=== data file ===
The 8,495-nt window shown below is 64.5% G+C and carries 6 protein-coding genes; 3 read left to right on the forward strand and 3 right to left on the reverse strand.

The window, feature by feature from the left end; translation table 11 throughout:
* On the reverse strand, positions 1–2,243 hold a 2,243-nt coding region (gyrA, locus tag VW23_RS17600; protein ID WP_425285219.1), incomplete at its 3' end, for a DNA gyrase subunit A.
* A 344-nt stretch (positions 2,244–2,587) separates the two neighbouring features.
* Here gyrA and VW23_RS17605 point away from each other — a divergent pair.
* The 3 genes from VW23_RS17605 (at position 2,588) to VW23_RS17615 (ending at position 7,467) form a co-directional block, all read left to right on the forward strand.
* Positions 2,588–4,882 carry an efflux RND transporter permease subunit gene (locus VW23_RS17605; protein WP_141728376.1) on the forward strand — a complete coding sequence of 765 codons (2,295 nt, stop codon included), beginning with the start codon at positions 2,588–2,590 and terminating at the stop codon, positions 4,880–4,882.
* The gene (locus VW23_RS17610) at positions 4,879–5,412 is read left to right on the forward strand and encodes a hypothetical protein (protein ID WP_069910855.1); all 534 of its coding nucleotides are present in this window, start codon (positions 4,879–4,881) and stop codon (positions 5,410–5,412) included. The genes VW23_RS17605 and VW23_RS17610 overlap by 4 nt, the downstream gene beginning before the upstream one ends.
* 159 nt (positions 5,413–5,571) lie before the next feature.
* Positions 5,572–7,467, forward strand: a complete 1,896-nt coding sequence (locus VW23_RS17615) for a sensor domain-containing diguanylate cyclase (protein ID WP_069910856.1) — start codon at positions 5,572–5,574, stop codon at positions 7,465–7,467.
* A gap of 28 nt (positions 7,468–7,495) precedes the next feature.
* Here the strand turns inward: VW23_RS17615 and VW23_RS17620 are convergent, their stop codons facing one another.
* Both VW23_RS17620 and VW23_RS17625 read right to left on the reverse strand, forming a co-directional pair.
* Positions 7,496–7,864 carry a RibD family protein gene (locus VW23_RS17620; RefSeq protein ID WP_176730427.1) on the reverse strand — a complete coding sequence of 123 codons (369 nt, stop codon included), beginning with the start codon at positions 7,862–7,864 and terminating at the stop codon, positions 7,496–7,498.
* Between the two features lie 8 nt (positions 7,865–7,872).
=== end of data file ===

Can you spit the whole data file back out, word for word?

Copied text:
The 8,495-nt window shown below is 64.5% G+C and carries 6 protein-coding genes; 3 read left to right on the forward strand and 3 right to left on the reverse strand.

The window, feature by feature from the left end; translation table 11 throughout:
* On the reverse strand, positions 1–2,243 hold a 2,243-nt coding region (gyrA, locus tag VW23_RS17600; protein ID WP_425285219.1), incomplete at its 3' end, for a DNA gyrase subunit A.
* A 344-nt stretch (positions 2,244–2,587) separates the two neighbouring features.
* Here gyrA and VW23_RS17605 point away from each other — a divergent pair.
* The 3 genes from VW23_RS17605 (at position 2,588) to VW23_RS17615 (ending at position 7,467) form a co-directional block, all read left to right on the forward strand.
* Positions 2,588–4,882 carry an efflux RND transporter permease subunit gene (locus VW23_RS17605; protein WP_141728376.1) on the forward strand — a complete coding sequence of 765 codons (2,295 nt, stop codon included), beginning with the start codon at positions 2,588–2,590 and terminating at the stop codon, positions 4,880–4,882.
* The gene (locus VW23_RS17610) at positions 4,879–5,412 is read left to right on the forward strand and encodes a hypothetical protein (protein ID WP_069910855.1); all 534 of its coding nucleotides are present in this window, start codon (positions 4,879–4,881) and stop codon (positions 5,410–5,412) included. The genes VW23_RS17605 and VW23_RS17610 overlap by 4 nt, the downstream gene beginning before the upstream one ends.
* 159 nt (positions 5,413–5,571) lie before the next feature.
* Positions 5,572–7,467, forward strand: a complete 1,896-nt coding sequence (locus VW23_RS17615) for a sensor domain-containing diguanylate cyclase (protein ID WP_069910856.1) — start codon at positions 5,572–5,574, stop codon at positions 7,465–7,467.
* A gap of 28 nt (positions 7,468–7,495) precedes the next feature.
* Here the strand turns inward: VW23_RS17615 and VW23_RS17620 are convergent, their stop codons facing one another.
* Both VW23_RS17620 and VW23_RS17625 read right to left on the reverse strand, forming a co-directional pair.
* Positions 7,496–7,864 carry a RibD family protein gene (locus VW23_RS17620; RefSeq protein ID WP_176730427.1) on the reverse strand — a complete coding sequence of 123 codons (369 nt, stop codon included), beginning with the start codon at positions 7,862–7,864 and terminating at the stop codon, positions 7,496–7,498.
* Between the two features lie 8 nt (positions 7,865–7,872).